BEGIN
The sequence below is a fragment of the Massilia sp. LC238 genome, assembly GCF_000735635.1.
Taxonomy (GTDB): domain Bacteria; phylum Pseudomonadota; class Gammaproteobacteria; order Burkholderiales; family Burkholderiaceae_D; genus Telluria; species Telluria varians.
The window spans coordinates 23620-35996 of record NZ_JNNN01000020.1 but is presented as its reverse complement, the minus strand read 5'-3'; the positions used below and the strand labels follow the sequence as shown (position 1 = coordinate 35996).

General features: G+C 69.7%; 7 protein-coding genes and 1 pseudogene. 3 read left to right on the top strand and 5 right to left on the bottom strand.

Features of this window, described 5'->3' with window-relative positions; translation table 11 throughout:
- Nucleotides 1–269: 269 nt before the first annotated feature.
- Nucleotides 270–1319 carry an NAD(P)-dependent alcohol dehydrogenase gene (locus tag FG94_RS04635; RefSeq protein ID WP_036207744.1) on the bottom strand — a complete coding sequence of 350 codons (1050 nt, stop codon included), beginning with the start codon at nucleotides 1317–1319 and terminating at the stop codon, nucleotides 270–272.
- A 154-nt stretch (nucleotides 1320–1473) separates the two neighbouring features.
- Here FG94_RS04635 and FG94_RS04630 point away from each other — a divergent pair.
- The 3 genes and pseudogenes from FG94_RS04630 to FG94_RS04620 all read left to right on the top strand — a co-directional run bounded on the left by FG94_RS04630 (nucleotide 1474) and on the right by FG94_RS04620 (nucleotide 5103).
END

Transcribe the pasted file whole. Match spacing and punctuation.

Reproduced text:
The sequence below is a fragment of the Massilia sp. LC238 genome, assembly GCF_000735635.1.
Taxonomy (GTDB): domain Bacteria; phylum Pseudomonadota; class Gammaproteobacteria; order Burkholderiales; family Burkholderiaceae_D; genus Telluria; species Telluria varians.
The window spans coordinates 23620-35996 of record NZ_JNNN01000020.1 but is presented as its reverse complement, the minus strand read 5'-3'; the positions used below and the strand labels follow the sequence as shown (position 1 = coordinate 35996).

General features: G+C 69.7%; 7 protein-coding genes and 1 pseudogene. 3 read left to right on the top strand and 5 right to left on the bottom strand.

Features of this window, described 5'->3' with window-relative positions; translation table 11 throughout:
- Nucleotides 1–269: 269 nt before the first annotated feature.
- Nucleotides 270–1319 carry an NAD(P)-dependent alcohol dehydrogenase gene (locus tag FG94_RS04635; RefSeq protein ID WP_036207744.1) on the bottom strand — a complete coding sequence of 350 codons (1050 nt, stop codon included), beginning with the start codon at nucleotides 1317–1319 and terminating at the stop codon, nucleotides 270–272.
- A 154-nt stretch (nucleotides 1320–1473) separates the two neighbouring features.
- Here FG94_RS04635 and FG94_RS04630 point away from each other — a divergent pair.
- The 3 genes and pseudogenes from FG94_RS04630 to FG94_RS04620 all read left to right on the top strand — a co-directional run bounded on the left by FG94_RS04630 (nucleotide 1474) and on the right by FG94_RS04620 (nucleotide 5103).